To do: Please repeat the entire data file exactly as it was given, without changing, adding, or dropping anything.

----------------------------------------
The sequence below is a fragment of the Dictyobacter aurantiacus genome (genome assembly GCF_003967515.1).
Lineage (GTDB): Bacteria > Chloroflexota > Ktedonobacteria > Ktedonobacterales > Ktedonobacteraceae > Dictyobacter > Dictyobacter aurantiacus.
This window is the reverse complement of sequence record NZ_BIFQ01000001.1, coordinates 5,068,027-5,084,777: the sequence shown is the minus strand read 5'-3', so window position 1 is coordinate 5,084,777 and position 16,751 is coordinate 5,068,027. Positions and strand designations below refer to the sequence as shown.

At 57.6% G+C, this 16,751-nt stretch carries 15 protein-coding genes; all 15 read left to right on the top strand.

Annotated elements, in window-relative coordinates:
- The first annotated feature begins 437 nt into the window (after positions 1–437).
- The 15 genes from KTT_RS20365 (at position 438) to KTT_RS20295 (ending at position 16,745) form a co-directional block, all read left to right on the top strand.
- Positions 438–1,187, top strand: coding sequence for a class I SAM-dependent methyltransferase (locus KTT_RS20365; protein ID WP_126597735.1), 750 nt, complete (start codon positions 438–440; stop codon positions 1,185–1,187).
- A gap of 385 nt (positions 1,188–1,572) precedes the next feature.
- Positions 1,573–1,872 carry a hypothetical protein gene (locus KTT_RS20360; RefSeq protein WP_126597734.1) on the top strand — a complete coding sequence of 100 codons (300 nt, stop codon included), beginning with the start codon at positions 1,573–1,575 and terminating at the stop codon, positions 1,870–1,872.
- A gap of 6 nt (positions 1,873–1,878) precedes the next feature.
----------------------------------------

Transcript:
The sequence below is a fragment of the Dictyobacter aurantiacus genome (genome assembly GCF_003967515.1).
Lineage (GTDB): Bacteria > Chloroflexota > Ktedonobacteria > Ktedonobacterales > Ktedonobacteraceae > Dictyobacter > Dictyobacter aurantiacus.
This window is the reverse complement of sequence record NZ_BIFQ01000001.1, coordinates 5,068,027-5,084,777: the sequence shown is the minus strand read 5'-3', so window position 1 is coordinate 5,084,777 and position 16,751 is coordinate 5,068,027. Positions and strand designations below refer to the sequence as shown.

At 57.6% G+C, this 16,751-nt stretch carries 15 protein-coding genes; all 15 read left to right on the top strand.

Annotated elements, in window-relative coordinates:
- The first annotated feature begins 437 nt into the window (after positions 1–437).
- The 15 genes from KTT_RS20365 (at position 438) to KTT_RS20295 (ending at position 16,745) form a co-directional block, all read left to right on the top strand.
- Positions 438–1,187, top strand: coding sequence for a class I SAM-dependent methyltransferase (locus KTT_RS20365; protein ID WP_126597735.1), 750 nt, complete (start codon positions 438–440; stop codon positions 1,185–1,187).
- A gap of 385 nt (positions 1,188–1,572) precedes the next feature.
- Positions 1,573–1,872 carry a hypothetical protein gene (locus KTT_RS20360; RefSeq protein WP_126597734.1) on the top strand — a complete coding sequence of 100 codons (300 nt, stop codon included), beginning with the start codon at positions 1,573–1,575 and terminating at the stop codon, positions 1,870–1,872.
- A gap of 6 nt (positions 1,873–1,878) precedes the next feature.